The results from our hierarchical stepwise regression fitting revealed that mean non-decision values predicted visuo-spatial performance but not NEVHI score. However, further analyses showed that patients in the NEVHI+ had longer non-decision times than NEVHI− and non-decision time correlated positively with higher NEVHI score in this group. As a positive NEVHI score does not necessarily reflect the incidence of visual hallucinations but can be due to other visual problems [43], we also classified patients on the basis of clinical ratings into those with a history of visual hallucinations and those without. This comparison revealed that individuals with visual hallucinations showed wider boundary separation than those without. Our finding of significantly longer non-decision times in the NEVHI+ versus the NEVHI− group suggests that patients who experience visual difficulties including visual hallucinations are prone to difficulties in perceptual encoding and that these encoding problems may contribute to their experience of visual hallucinations. The additional finding that individuals with a history of visual hallucinations showed larger boundary separation than those without, suggests that these individuals experience additional decision-making problems and adopt a more cautious response strategy in light of noisy perceptual input, that may contribute to and/or reflect the experience of visual hallucinations. Thus, perceptual encoding difficulties appear to be a necessary but not a sufficient condition for the occurrence of visual hallucinations. Such an interpretation is consistent with current theories of visual hallucinations in DLB [21,22] proposing that hallucinations occur as a product of impaired perceptual encoding or bottom-up processing, and subsequent over activation of top down processes, which may result in incorrect objects being inserted into the visual scene, i.e., visual hallucinations. In this context, our results may demonstrate that the processing of sensory stimuli is slower and potentially less informative in all MCI-LB patients but that in patients who hallucinate such impaired sensory processing is accompanied by additional top-down decision-making problems.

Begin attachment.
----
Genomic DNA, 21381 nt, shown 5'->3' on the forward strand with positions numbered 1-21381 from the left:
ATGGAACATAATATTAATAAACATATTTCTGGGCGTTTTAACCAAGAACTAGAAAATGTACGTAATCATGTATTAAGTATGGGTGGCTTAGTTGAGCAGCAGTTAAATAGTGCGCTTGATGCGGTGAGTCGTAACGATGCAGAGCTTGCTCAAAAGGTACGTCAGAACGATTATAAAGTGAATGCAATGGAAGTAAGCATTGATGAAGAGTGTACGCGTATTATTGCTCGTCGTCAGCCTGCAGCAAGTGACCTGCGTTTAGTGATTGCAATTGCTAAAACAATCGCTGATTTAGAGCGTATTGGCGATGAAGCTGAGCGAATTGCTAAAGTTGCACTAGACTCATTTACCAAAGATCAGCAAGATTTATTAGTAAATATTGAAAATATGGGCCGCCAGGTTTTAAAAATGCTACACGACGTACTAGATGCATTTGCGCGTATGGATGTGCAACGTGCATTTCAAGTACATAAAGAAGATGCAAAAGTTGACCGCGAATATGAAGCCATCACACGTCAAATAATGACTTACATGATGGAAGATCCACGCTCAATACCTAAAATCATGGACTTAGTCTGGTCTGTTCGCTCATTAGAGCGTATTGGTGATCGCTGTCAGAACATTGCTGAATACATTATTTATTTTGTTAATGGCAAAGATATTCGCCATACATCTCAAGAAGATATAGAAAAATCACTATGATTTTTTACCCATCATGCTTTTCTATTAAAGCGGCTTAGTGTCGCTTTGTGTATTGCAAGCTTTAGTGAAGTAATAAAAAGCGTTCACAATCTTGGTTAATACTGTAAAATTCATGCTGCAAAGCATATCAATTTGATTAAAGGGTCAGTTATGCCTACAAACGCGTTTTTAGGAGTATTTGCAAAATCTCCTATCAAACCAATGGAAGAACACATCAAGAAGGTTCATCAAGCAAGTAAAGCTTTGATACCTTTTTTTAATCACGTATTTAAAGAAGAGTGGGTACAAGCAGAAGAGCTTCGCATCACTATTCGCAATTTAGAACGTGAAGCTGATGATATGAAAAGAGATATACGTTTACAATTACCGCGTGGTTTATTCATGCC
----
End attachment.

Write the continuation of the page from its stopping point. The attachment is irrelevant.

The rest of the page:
In contrast to our findings, O’Callaghan et al. [19] reported that all PD patients showed wider decision boundaries, but only hallucinating patients showed slower drift rates than those patients who did not hallucinate. While this pattern of results also supports the view that impaired sensory evidence accumulation may lead to reduced information processing quality and an over-reliance on top down processing in PD, which in turn may underpin visual hallucinations, the mechanisms leading to these impairments seem to differ between PD and MCI-LB.
There were limitations of the present study. Due to practicalities in recruitment, healthy control participants were significantly younger on average than probable and possible Lewy body patients, which may have affected some drift diffusion estimates. However, age was not a significant predictor in the linear regression analyses. In addition, due to recruitment from a University panel, control participants had significantly more years of education than Lewy body groups, which may also have influenced performance in some cognitive tests. We assessed the potential influence of age and education on our results by comparing patients with a subgroup of controls that were closely matched for these variables. These additional analyses resulted in the same pattern of results, suggesting that the group differences in age and education did not drive our findings.